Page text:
Fish farms, affected by Johor oil spill, are planning to seek compensation and this will not be a good news for the shipping companies who already lost about 300 tonnes of oil.
According to The Channel News Asia, one of the fish farms in Pulau Ubin, called Gills N' Claws, is already in talks with its lawyers and considering to sue the shipping companies who are responsible for the disaster.
"Our lawyers told us we can sue the ship owners for compensation...But first we will ask them amicably how they plan to compensate us, and then see what they say," said Steven Suresh, the Gills N' Claws' CEO, as reported.
"If they don't want to compensate us, then we will have to take legal action," he added.
Gills N' Claws is said to have lost its entire Chinese New Year harvest and endure a damage of S$700,000. "Just redoing the infrastructure alone is going to cost us a bomb... It's easier for me to tear the whole thing down and build a new system than to clean up the oil," said Suresh, according to the report.
Meanwhile, lawyers told the news agency the ship owners are compelled under Singapore law to provide compensation to affected fish farms. According to S Suressh, partner at Harry Elias Partnership and head of the Aviation and Shipping Practice Group, the shipping companies can be fined up to a maximum of S$1 million under the Prevention of Pollution of the Sea Act and the government can step into the matter to see that justice is served.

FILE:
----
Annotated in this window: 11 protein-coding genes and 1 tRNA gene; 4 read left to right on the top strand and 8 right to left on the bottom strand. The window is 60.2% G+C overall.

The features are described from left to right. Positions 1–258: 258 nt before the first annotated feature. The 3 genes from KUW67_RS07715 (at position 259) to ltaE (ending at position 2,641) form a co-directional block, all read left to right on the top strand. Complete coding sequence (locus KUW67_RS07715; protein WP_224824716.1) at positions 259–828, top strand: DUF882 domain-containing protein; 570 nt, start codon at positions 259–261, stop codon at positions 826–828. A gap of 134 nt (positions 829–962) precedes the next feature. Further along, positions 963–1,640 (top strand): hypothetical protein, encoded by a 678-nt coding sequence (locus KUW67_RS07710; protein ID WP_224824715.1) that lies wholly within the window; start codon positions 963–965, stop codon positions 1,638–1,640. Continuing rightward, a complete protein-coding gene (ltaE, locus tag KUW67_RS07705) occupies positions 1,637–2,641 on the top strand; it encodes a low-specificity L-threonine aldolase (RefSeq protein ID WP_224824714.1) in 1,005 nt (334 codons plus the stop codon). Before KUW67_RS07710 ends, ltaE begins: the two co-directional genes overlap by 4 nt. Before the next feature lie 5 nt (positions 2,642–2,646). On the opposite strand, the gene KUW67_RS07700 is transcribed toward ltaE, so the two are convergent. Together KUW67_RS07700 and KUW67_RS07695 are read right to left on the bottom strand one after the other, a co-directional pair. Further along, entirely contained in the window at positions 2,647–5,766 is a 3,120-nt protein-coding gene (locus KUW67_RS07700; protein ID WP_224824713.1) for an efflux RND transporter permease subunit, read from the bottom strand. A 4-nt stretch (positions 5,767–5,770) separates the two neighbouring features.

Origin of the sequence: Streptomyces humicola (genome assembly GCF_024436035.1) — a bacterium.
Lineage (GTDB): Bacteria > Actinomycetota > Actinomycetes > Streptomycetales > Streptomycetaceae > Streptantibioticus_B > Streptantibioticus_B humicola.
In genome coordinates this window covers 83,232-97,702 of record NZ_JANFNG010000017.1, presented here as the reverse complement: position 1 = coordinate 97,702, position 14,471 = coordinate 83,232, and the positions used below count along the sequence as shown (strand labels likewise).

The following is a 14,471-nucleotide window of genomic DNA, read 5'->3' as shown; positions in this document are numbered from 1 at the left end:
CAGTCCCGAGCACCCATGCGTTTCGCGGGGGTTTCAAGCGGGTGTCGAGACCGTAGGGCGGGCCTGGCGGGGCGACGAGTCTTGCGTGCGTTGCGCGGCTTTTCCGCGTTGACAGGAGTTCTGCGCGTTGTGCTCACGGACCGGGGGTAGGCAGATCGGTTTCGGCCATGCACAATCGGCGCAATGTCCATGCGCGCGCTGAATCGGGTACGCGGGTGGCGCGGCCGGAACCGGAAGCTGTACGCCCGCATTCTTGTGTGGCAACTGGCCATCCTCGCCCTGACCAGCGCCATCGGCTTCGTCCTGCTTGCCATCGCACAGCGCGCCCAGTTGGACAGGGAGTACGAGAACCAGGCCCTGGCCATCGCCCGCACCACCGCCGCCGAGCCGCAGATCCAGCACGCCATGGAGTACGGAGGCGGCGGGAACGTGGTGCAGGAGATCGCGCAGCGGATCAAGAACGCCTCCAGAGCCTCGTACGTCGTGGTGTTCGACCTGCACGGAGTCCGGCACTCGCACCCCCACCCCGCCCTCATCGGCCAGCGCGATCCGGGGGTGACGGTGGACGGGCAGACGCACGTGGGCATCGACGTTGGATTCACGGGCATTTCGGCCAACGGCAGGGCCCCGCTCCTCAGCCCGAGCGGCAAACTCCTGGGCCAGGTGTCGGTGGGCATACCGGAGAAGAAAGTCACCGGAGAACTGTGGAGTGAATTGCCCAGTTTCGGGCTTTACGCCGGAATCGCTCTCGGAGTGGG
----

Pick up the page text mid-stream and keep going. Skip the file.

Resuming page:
Moreover, K Murali Pany, managing partner of Joseph Tan Jude Benny LLP said, according to the news website: "If the collision was caused by the fault or negligence of any of the ships involved, the fish farms would likely have a claim against the party at fault...If the party does not offer payment, the fish farms will have to bring a claim in court, and a ship arrest to obtain security for their claims may also be possible."
Currently, the fish farms are still assessing their damage as it is not easy to estimate the loss at this moment. President of the Fish Farmers' Association Timothy Ng said that the impact of the oil spill is slowly surfacing and the cultivators are weighing their options. "But it is likely that we will need to make some claims," he said, as reported.
"There are a few farmers directly impacted, but for others … I heard from a farmer closer to the Changi side that they could see (the) oil coming" added the president.
On 6 January, the Agri-Food and Veterinary Authority (AVA) has issued orders to immediately stop fish sales and wait until the evaluation of food safety is completed.
On 3 January, two container vessels collided following which 300 tonnes of oil spilt into the ocean. Though Agri-Food and Veterinary Authority (AVA) said that they have immediately issued oil-absorbent pads and canvases to 11 farmers, nature enthusiasts are worried about the potential damage to flora and fauna of that area.